Take a moment to think about how much money you spend each day to exist – meaning how much you spend on food, transportation, and a roof over your head. Let’s ignore any extras like student debt or clothes or anything like that. Just think about eating, sleeping, and existing in your physical space. Okay, so what’s that number? I’ll bet it’s a lot more than $2 a day. And yet, the book $2.00 a Day: Living on Almost Nothing in America provides ample evidence that there are millions of Americans, particularly children, living in such dire circumstances.
Last week, I met Kathy Edin, one of the authors, when she gave a talk about the book and the research behind it (special thanks to the good folks at Water Street Bookstore and the Exeter Congregational Church). I found her to be a presenter with warmth and compassion. She was smart, articulate, and quick to reference the sources behind her claims. She explained her background in sociology — a doctorate from Northwestern University, years of conducting welfare research and teaching at several prestigious universities (i.e., Harvard, Johns Hopkins, etc.). Her credentials are impressive.
Now, if you are well schooled in the value of education to empower the individual, you might think, “oh, wow, she’s got a great background to understand and delve deep into the complexities of these problems. I guess I should get the book.” But if you are less academically inclined, with a tendency not to take such national policymaking people seriously, you may be thinking, “oh, here’s another ivory tower person who promotes policies that the ordinary citizen like me cannot afford….” Well, I can tell you that she was down to earth, friendly, and forthright, and she was well armed with tons of statistics from legitimate sources.
What I love about the work of researchers like Edin is the use of mixed methods approaches – meaning they use hard facts from large data sets (quantitative data) combined with true stories that convey all the nuances of real people telling us about their lives (qualitative data). You might want to listen to this C-SPAN interview (https://www.c-span.org/video/?327231-1/after-words-kathryn-edin) in which she describes the book, or perhaps listen to this May 2017 panel discussion on child poverty programs, hosted by the Brookings Institute (https://www.c-span.org/video/?427772-2/existing-child-poverty-programs).
I took notes while she spoke, such as the story about the young couple in rural Tennessee whose only current income of $60 per week (paid in the form of a debit card) is based on the wife’s weekly plasma donations. Can you live on $60 per week? Remember, you have to pay for food, shelter, and any other necessities. You could say, “why don’t they just move to a more convenient location to improve their situation?” Or you could say, “why don’t they just go back to school?” We tend to produce simple answers to complex problems, especially when we’re not the ones in need. Please read the book to gain a deeper understanding of those living in deep poverty in America. (If you’ve stopped a moment to think about the plasma story, you might want to run a Google search for info about the plasma industry… and then you’ll probably start thinking about the cost of plasma therapies, the life saving value of such therapies, and the new medical industry behind it all. Life in the 21st century is such a complex set of interdependencies.)
Perhaps the most compelling finding of Edin and Shaefer’s work is that most folks living in deep poverty actually want to work and want a chance to contribute to their community and to society. When I listen to casual conversations or to the back and forth of politicians and pundits in the media, what I hear is the common myth that “they are all lazy” or “they don’t want to work or “they are all stupid” or other simplistic impressions of those who have the misfortune of being in such situations. Such generalizations don’t help any of us in the long term. Please read the book to gain a deeper awareness.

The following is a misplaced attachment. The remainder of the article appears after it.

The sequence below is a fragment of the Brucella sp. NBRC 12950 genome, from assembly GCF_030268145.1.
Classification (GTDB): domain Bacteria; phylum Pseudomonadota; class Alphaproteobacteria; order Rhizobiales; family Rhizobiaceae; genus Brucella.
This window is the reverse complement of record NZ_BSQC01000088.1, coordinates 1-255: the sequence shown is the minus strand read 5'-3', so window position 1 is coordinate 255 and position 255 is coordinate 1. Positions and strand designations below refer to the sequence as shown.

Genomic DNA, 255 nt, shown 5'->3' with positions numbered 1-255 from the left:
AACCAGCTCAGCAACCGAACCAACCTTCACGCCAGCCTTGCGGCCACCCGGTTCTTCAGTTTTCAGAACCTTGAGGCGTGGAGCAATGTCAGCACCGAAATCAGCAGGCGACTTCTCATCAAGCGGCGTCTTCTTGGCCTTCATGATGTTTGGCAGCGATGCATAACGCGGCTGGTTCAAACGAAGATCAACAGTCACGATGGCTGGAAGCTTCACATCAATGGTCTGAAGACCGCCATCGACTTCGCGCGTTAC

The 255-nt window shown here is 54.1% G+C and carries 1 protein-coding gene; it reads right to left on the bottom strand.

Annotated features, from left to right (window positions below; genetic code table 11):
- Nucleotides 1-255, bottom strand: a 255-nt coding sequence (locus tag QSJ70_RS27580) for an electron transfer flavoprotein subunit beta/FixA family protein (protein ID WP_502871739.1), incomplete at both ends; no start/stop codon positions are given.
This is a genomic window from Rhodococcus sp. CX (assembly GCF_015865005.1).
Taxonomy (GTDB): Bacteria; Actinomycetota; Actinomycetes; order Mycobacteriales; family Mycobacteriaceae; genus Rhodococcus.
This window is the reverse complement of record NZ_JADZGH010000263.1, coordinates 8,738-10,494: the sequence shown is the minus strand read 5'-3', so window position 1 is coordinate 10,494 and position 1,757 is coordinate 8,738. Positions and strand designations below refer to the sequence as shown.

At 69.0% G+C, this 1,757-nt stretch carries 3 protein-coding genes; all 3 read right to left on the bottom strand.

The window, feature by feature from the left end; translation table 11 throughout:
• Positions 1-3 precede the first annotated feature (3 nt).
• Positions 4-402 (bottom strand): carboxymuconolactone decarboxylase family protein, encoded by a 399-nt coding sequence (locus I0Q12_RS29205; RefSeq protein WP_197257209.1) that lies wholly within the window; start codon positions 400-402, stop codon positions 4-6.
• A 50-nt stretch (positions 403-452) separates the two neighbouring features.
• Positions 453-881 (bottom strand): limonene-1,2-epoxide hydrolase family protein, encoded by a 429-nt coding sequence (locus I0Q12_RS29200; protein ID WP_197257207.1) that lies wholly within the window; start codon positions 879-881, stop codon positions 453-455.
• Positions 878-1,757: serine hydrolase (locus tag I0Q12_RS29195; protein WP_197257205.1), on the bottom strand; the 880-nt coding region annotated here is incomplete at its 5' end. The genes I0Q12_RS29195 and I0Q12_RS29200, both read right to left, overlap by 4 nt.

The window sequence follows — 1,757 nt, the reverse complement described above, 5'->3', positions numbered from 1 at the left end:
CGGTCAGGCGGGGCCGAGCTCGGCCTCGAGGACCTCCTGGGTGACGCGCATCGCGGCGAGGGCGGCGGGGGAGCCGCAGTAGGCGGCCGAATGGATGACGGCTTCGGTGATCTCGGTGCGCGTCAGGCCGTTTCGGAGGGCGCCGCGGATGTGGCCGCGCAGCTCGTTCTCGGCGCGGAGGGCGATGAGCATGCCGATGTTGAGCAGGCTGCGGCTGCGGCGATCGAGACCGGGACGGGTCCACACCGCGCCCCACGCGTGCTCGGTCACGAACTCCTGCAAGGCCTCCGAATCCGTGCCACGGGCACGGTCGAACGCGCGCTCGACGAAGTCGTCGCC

Another point that was clearly made by Edin in her presentation was the challenges we face as a nation with 15 million children living in poverty. Yes, you read that number right. Here’s the info from the National Center for Child Poverty:
About 15 million children in the United States – 21% of all children – live in families with incomes below the federal poverty threshold, a measurement that has been shown to underestimate the needs of families. Research shows that, on average, families need an income of about twice that level to cover basic expenses. Using this standard, 43% of children live in low-income families.
Having worked in the educational arena all my life, I believe so strongly in the power of education to empower the individual and bring their talents and capabilities out. And I know that a child has great difficulty learning anything when they are hungry or are homeless or have a less than ideal situation at home because of all sorts of complicating factors. My guess is that you and I both know how skewed income levels are in our country. So I am left wondering, how can we, as a society, bear such disproportionate distribution of wealth much longer?
Admittedly, this post is about the talk, the book, and my head and heart’s deep concern that we have so many people living all across our country in deep poverty. The practical side of me wants to list a number of bullet points below to help you and me go “fix” it. But society isn’t so easily fixed with a few bullet points. It takes a deeper desire to know and do better on a collective level. At the very least, you might want to take a look at the resources page on the book’s website here: http://www.twodollarsaday.com/resources/.
Two dollars a day. I spend more than that on my morning coffee at the drive-thru.